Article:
On November 5, an overflow crowd in the CUB Senior Ballroom heard some hard truths about the global food crisis. Dr. Vandana Shiva, founder of several organizations that promote agricultural diversification in India, described how corporate/governme...
Categories: Social work, Agriculture
Tags: Social justice


Rethinking the Fundamentals
Winter 2008
Feeding the world may require us to use old knowledge in new ways. Although the prices of fuel and commodities have dropped since early summer, the volatility of their relationship will surely dog us for the foreseeable future. While stock prices may temporarily overshadow food prices in the public consciousness, some farmers and researchers are looking at different ways of doing business, perhaps moving the land-grant university back to its founding purpose.
Categories: Food, Agriculture
Tags: Biofuels, Food costs


L'Américain en Provence
Winter 2008
A story about an expatriate—and about his wine. Provence is a world away from Bellevue, where Denis Gayte '97 grew up. And French winemaking is another world away from the public relations career he abandoned. So there he was, with his French heritage and a newly minted "young French winemaker" degree—but still referred to (and always affectionately) as l'Américain.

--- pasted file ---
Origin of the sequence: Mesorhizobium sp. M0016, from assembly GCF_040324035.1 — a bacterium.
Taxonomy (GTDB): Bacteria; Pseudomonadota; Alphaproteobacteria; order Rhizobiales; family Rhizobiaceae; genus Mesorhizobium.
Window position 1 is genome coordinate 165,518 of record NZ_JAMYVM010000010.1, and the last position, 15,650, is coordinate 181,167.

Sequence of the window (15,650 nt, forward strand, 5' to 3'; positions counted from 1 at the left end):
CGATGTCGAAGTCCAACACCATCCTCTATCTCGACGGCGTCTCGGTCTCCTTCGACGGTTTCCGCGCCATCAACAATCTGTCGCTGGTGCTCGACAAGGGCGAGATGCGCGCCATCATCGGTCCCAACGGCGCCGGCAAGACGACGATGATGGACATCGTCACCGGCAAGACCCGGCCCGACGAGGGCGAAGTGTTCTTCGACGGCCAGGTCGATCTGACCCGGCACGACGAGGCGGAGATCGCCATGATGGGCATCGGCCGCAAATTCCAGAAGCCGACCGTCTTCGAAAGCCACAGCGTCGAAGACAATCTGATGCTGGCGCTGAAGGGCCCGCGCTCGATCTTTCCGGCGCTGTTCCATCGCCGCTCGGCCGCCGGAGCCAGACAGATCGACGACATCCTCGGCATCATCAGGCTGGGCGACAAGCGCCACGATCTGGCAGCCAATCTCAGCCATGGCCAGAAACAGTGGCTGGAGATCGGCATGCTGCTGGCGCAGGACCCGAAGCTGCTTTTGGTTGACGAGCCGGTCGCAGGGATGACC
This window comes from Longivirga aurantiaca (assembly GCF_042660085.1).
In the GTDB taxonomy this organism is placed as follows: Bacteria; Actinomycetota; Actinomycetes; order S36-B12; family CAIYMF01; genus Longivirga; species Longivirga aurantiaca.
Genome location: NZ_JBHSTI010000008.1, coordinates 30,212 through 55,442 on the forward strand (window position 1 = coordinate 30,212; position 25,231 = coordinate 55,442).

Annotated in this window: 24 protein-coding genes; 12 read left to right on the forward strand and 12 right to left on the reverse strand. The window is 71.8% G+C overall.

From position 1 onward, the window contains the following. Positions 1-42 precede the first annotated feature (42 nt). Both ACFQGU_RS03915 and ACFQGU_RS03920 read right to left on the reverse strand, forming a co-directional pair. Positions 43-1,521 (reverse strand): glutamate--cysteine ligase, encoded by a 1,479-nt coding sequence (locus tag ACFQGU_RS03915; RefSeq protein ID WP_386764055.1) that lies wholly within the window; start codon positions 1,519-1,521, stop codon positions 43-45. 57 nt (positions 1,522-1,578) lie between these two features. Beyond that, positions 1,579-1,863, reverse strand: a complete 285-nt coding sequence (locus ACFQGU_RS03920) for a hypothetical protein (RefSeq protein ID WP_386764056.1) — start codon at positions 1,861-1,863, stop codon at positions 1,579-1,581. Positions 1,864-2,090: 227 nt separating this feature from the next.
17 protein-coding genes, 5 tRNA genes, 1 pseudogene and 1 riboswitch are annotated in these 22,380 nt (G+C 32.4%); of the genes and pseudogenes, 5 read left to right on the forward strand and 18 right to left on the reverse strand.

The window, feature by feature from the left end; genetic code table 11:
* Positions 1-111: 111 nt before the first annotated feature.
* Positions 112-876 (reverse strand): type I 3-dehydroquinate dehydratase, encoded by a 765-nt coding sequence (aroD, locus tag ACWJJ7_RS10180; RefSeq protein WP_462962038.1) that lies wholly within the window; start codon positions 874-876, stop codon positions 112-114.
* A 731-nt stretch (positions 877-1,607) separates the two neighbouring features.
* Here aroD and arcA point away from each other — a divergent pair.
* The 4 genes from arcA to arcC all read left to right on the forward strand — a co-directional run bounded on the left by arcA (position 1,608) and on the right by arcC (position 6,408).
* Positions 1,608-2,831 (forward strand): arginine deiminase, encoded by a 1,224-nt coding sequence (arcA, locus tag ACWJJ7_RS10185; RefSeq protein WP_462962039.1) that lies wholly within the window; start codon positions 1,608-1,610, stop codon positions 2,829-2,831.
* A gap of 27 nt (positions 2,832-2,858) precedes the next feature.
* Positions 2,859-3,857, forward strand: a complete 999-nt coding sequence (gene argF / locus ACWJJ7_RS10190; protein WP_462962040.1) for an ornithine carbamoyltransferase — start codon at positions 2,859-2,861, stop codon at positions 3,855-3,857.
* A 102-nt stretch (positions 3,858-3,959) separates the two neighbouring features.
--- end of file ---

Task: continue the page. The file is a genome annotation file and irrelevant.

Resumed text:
Categories: Agriculture, Alumni
Tags: Wine, France, Provence


Ferdinand's turns 60
Winter 2008
This brief item appeared on the front page of the Daily Evergreen on Monday, October 11, 1948:   Dairy Dept. to Open Counter in Troy Hall The department of dairy husbandry will start operating a dairy counter serving ice cream, plain and choc...
Categories: Agriculture, WSU history
Tags: Dairy, Ferdinand's


An Afghanistan success story
Winter 2008
The people of Laghman province in eastern Afghanistan suffered through a severe drought from 1997 through 2001. On top of years of conflict, the drought took an enormous toll on its people. Farmers sold off their cattle as the drought worsened, un...
Categories: Agriculture, Social work
Tags: International development, Afghanistan


A Season for Seeds
Winter 2008
STRANGE THINGS sprout in Skagit Valley's fields: Monster plants with six-foot stalks covered with yellow flowers, delicate ferny-leaved things with round white heads holding hundreds of tiny blossoms, and unruly tangles of leaves, spears, and spik...
Categories: Food, Agriculture
Tags: Seeds


Seeing red (and far-red)
Fall 2008
Ask crop scientist Michael Neff about plant growth, and he won't talk about rainfall or fertilizer. He'll talk about what the plants see."What I've been interested in forever is how plants use light as a source of information," says Neff. "Plants ...
Categories: Biological sciences, Agriculture